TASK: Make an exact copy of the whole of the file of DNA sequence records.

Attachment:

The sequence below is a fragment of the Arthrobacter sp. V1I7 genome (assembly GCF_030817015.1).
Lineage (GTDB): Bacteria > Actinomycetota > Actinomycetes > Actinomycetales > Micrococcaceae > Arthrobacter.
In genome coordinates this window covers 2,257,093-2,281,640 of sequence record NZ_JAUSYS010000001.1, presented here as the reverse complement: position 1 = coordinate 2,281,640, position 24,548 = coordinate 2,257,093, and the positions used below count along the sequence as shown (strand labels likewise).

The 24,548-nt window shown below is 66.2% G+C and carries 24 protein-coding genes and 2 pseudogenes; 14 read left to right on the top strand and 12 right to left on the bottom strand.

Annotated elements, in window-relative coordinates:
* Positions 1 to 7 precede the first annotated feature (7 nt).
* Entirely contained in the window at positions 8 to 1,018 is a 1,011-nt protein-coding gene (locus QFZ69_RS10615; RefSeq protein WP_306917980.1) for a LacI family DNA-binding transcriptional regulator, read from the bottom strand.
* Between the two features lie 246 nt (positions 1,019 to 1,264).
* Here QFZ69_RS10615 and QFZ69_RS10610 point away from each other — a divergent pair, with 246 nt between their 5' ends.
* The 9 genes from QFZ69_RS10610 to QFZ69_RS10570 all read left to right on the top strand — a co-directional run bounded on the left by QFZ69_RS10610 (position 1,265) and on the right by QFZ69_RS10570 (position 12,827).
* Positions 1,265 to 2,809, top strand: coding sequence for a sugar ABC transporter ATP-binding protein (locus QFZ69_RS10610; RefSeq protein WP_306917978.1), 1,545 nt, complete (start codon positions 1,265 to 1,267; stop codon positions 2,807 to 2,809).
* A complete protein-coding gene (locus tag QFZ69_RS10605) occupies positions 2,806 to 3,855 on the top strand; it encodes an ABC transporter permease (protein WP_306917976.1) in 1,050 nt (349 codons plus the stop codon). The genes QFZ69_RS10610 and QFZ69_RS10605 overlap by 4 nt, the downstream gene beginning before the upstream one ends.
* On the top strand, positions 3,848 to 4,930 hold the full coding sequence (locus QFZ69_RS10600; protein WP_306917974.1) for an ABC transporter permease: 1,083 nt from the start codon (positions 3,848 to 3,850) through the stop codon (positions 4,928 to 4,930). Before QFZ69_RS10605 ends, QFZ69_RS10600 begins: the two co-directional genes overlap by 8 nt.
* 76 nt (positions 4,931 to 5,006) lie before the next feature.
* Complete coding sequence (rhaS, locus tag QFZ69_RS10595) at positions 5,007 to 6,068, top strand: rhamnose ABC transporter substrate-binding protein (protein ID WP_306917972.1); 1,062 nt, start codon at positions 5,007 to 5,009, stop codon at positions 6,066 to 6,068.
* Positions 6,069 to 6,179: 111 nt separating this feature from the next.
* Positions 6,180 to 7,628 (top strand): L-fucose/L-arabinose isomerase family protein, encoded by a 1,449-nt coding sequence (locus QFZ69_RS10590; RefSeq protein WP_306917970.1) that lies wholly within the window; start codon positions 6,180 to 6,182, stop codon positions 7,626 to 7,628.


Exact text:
The sequence below is a fragment of the Arthrobacter sp. V1I7 genome (assembly GCF_030817015.1).
Lineage (GTDB): Bacteria > Actinomycetota > Actinomycetes > Actinomycetales > Micrococcaceae > Arthrobacter.
In genome coordinates this window covers 2,257,093-2,281,640 of sequence record NZ_JAUSYS010000001.1, presented here as the reverse complement: position 1 = coordinate 2,281,640, position 24,548 = coordinate 2,257,093, and the positions used below count along the sequence as shown (strand labels likewise).

The 24,548-nt window shown below is 66.2% G+C and carries 24 protein-coding genes and 2 pseudogenes; 14 read left to right on the top strand and 12 right to left on the bottom strand.

Annotated elements, in window-relative coordinates:
* Positions 1 to 7 precede the first annotated feature (7 nt).
* Entirely contained in the window at positions 8 to 1,018 is a 1,011-nt protein-coding gene (locus QFZ69_RS10615; RefSeq protein WP_306917980.1) for a LacI family DNA-binding transcriptional regulator, read from the bottom strand.
* Between the two features lie 246 nt (positions 1,019 to 1,264).
* Here QFZ69_RS10615 and QFZ69_RS10610 point away from each other — a divergent pair, with 246 nt between their 5' ends.
* The 9 genes from QFZ69_RS10610 to QFZ69_RS10570 all read left to right on the top strand — a co-directional run bounded on the left by QFZ69_RS10610 (position 1,265) and on the right by QFZ69_RS10570 (position 12,827).
* Positions 1,265 to 2,809, top strand: coding sequence for a sugar ABC transporter ATP-binding protein (locus QFZ69_RS10610; RefSeq protein WP_306917978.1), 1,545 nt, complete (start codon positions 1,265 to 1,267; stop codon positions 2,807 to 2,809).
* A complete protein-coding gene (locus tag QFZ69_RS10605) occupies positions 2,806 to 3,855 on the top strand; it encodes an ABC transporter permease (protein WP_306917976.1) in 1,050 nt (349 codons plus the stop codon). The genes QFZ69_RS10610 and QFZ69_RS10605 overlap by 4 nt, the downstream gene beginning before the upstream one ends.
* On the top strand, positions 3,848 to 4,930 hold the full coding sequence (locus QFZ69_RS10600; protein WP_306917974.1) for an ABC transporter permease: 1,083 nt from the start codon (positions 3,848 to 3,850) through the stop codon (positions 4,928 to 4,930). Before QFZ69_RS10605 ends, QFZ69_RS10600 begins: the two co-directional genes overlap by 8 nt.
* 76 nt (positions 4,931 to 5,006) lie before the next feature.
* Complete coding sequence (rhaS, locus tag QFZ69_RS10595) at positions 5,007 to 6,068, top strand: rhamnose ABC transporter substrate-binding protein (protein ID WP_306917972.1); 1,062 nt, start codon at positions 5,007 to 5,009, stop codon at positions 6,066 to 6,068.
* Positions 6,069 to 6,179: 111 nt separating this feature from the next.
* Positions 6,180 to 7,628 (top strand): L-fucose/L-arabinose isomerase family protein, encoded by a 1,449-nt coding sequence (locus QFZ69_RS10590; RefSeq protein WP_306917970.1) that lies wholly within the window; start codon positions 6,180 to 6,182, stop codon positions 7,626 to 7,628.